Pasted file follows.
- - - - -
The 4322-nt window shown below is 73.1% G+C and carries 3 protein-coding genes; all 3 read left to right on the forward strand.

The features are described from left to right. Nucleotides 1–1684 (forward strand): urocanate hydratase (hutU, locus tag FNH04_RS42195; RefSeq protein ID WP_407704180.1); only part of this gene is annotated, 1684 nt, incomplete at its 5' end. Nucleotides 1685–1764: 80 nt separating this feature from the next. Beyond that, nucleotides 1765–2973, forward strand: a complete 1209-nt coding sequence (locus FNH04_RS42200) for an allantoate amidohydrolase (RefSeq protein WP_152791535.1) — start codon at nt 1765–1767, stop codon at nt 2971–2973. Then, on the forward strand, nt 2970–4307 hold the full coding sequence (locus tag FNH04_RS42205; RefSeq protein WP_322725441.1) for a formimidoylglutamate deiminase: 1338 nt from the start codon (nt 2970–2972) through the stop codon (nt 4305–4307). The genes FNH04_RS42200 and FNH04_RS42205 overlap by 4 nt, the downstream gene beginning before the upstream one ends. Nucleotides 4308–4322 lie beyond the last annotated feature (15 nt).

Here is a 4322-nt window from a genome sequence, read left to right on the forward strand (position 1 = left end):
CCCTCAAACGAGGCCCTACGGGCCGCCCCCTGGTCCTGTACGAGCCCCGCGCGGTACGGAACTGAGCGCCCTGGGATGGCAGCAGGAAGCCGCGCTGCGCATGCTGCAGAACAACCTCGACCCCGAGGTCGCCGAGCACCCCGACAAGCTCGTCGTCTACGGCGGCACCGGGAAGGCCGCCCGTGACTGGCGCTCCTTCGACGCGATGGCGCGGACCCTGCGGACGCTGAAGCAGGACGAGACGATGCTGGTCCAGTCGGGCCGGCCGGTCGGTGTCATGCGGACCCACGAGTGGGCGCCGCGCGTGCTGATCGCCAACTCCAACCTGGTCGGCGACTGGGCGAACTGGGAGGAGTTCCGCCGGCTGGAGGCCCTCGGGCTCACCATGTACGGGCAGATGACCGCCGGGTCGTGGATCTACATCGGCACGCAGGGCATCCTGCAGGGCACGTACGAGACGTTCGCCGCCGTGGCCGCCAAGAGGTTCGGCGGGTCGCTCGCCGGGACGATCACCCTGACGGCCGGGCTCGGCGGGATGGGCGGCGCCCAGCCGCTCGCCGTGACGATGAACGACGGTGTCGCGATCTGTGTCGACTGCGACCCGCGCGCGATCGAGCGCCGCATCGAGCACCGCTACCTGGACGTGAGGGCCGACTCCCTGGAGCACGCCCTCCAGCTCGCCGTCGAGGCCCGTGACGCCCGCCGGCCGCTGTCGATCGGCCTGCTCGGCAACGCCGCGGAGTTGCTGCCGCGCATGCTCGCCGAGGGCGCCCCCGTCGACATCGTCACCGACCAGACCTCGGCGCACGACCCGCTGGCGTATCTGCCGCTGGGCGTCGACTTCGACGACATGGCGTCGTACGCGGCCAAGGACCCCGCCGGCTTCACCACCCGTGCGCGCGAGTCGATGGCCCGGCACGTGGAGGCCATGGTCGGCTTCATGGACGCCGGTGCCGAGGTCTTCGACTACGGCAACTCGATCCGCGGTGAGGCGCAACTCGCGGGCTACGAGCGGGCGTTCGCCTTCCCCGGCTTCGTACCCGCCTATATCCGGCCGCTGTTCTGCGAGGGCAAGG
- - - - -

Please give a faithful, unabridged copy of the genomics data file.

The 4322-nt window shown below is 73.1% G+C and carries 3 protein-coding genes; all 3 read left to right on the forward strand.

The features are described from left to right. Nucleotides 1–1684 (forward strand): urocanate hydratase (hutU, locus tag FNH04_RS42195; RefSeq protein ID WP_407704180.1); only part of this gene is annotated, 1684 nt, incomplete at its 5' end. Nucleotides 1685–1764: 80 nt separating this feature from the next. Beyond that, nucleotides 1765–2973, forward strand: a complete 1209-nt coding sequence (locus FNH04_RS42200) for an allantoate amidohydrolase (RefSeq protein WP_152791535.1) — start codon at nt 1765–1767, stop codon at nt 2971–2973. Then, on the forward strand, nt 2970–4307 hold the full coding sequence (locus tag FNH04_RS42205; RefSeq protein WP_322725441.1) for a formimidoylglutamate deiminase: 1338 nt from the start codon (nt 2970–2972) through the stop codon (nt 4305–4307). The genes FNH04_RS42200 and FNH04_RS42205 overlap by 4 nt, the downstream gene beginning before the upstream one ends. Nucleotides 4308–4322 lie beyond the last annotated feature (15 nt).

Here is a 4322-nt window from a genome sequence, read left to right on the forward strand (position 1 = left end):
CCCTCAAACGAGGCCCTACGGGCCGCCCCCTGGTCCTGTACGAGCCCCGCGCGGTACGGAACTGAGCGCCCTGGGATGGCAGCAGGAAGCCGCGCTGCGCATGCTGCAGAACAACCTCGACCCCGAGGTCGCCGAGCACCCCGACAAGCTCGTCGTCTACGGCGGCACCGGGAAGGCCGCCCGTGACTGGCGCTCCTTCGACGCGATGGCGCGGACCCTGCGGACGCTGAAGCAGGACGAGACGATGCTGGTCCAGTCGGGCCGGCCGGTCGGTGTCATGCGGACCCACGAGTGGGCGCCGCGCGTGCTGATCGCCAACTCCAACCTGGTCGGCGACTGGGCGAACTGGGAGGAGTTCCGCCGGCTGGAGGCCCTCGGGCTCACCATGTACGGGCAGATGACCGCCGGGTCGTGGATCTACATCGGCACGCAGGGCATCCTGCAGGGCACGTACGAGACGTTCGCCGCCGTGGCCGCCAAGAGGTTCGGCGGGTCGCTCGCCGGGACGATCACCCTGACGGCCGGGCTCGGCGGGATGGGCGGCGCCCAGCCGCTCGCCGTGACGATGAACGACGGTGTCGCGATCTGTGTCGACTGCGACCCGCGCGCGATCGAGCGCCGCATCGAGCACCGCTACCTGGACGTGAGGGCCGACTCCCTGGAGCACGCCCTCCAGCTCGCCGTCGAGGCCCGTGACGCCCGCCGGCCGCTGTCGATCGGCCTGCTCGGCAACGCCGCGGAGTTGCTGCCGCGCATGCTCGCCGAGGGCGCCCCCGTCGACATCGTCACCGACCAGACCTCGGCGCACGACCCGCTGGCGTATCTGCCGCTGGGCGTCGACTTCGACGACATGGCGTCGTACGCGGCCAAGGACCCCGCCGGCTTCACCACCCGTGCGCGCGAGTCGATGGCCCGGCACGTGGAGGCCATGGTCGGCTTCATGGACGCCGGTGCCGAGGTCTTCGACTACGGCAACTCGATCCGCGGTGAGGCGCAACTCGCGGGCTACGAGCGGGCGTTCGCCTTCCCCGGCTTCGTACCCGCCTATATCCGGCCGCTGTTCTGCGAGGGCAAGG